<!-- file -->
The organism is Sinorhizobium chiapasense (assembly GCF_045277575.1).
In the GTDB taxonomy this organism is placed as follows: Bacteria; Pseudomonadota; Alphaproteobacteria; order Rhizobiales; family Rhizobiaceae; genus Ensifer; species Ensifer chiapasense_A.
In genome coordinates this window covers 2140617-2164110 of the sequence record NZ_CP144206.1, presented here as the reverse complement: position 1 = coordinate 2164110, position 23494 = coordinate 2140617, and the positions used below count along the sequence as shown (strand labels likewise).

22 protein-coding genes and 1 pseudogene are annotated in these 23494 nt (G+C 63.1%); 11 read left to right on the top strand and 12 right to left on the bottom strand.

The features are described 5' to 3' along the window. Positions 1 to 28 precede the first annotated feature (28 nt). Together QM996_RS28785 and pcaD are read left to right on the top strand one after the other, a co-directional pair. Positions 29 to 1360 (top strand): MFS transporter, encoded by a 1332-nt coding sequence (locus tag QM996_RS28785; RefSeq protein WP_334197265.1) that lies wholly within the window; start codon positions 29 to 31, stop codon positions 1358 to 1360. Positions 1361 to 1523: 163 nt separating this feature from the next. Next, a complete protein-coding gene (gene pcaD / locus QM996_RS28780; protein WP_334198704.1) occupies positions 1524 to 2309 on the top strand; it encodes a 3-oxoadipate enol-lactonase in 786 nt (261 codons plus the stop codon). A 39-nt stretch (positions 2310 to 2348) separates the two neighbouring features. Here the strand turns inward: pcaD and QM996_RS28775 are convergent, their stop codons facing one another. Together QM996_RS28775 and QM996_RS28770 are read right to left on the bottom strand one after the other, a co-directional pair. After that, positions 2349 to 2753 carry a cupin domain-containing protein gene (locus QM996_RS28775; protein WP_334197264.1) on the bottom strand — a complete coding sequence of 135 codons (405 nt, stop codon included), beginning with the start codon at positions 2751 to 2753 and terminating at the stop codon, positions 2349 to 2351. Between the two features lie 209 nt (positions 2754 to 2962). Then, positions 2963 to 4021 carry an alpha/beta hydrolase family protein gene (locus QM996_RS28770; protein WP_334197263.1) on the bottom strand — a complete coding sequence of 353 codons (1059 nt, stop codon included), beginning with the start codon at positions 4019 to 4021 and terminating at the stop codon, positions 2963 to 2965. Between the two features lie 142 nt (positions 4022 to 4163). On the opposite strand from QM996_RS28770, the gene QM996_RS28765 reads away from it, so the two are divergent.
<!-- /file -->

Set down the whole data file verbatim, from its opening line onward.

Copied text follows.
The organism is Sinorhizobium chiapasense (assembly GCF_045277575.1).
In the GTDB taxonomy this organism is placed as follows: Bacteria; Pseudomonadota; Alphaproteobacteria; order Rhizobiales; family Rhizobiaceae; genus Ensifer; species Ensifer chiapasense_A.
In genome coordinates this window covers 2140617-2164110 of the sequence record NZ_CP144206.1, presented here as the reverse complement: position 1 = coordinate 2164110, position 23494 = coordinate 2140617, and the positions used below count along the sequence as shown (strand labels likewise).

22 protein-coding genes and 1 pseudogene are annotated in these 23494 nt (G+C 63.1%); 11 read left to right on the top strand and 12 right to left on the bottom strand.

The features are described 5' to 3' along the window. Positions 1 to 28 precede the first annotated feature (28 nt). Together QM996_RS28785 and pcaD are read left to right on the top strand one after the other, a co-directional pair. Positions 29 to 1360 (top strand): MFS transporter, encoded by a 1332-nt coding sequence (locus tag QM996_RS28785; RefSeq protein WP_334197265.1) that lies wholly within the window; start codon positions 29 to 31, stop codon positions 1358 to 1360. Positions 1361 to 1523: 163 nt separating this feature from the next. Next, a complete protein-coding gene (gene pcaD / locus QM996_RS28780; protein WP_334198704.1) occupies positions 1524 to 2309 on the top strand; it encodes a 3-oxoadipate enol-lactonase in 786 nt (261 codons plus the stop codon). A 39-nt stretch (positions 2310 to 2348) separates the two neighbouring features. Here the strand turns inward: pcaD and QM996_RS28775 are convergent, their stop codons facing one another. Together QM996_RS28775 and QM996_RS28770 are read right to left on the bottom strand one after the other, a co-directional pair. After that, positions 2349 to 2753 carry a cupin domain-containing protein gene (locus QM996_RS28775; protein WP_334197264.1) on the bottom strand — a complete coding sequence of 135 codons (405 nt, stop codon included), beginning with the start codon at positions 2751 to 2753 and terminating at the stop codon, positions 2349 to 2351. Between the two features lie 209 nt (positions 2754 to 2962). Then, positions 2963 to 4021 carry an alpha/beta hydrolase family protein gene (locus QM996_RS28770; protein WP_334197263.1) on the bottom strand — a complete coding sequence of 353 codons (1059 nt, stop codon included), beginning with the start codon at positions 4019 to 4021 and terminating at the stop codon, positions 2963 to 2965. Between the two features lie 142 nt (positions 4022 to 4163). On the opposite strand from QM996_RS28770, the gene QM996_RS28765 reads away from it, so the two are divergent.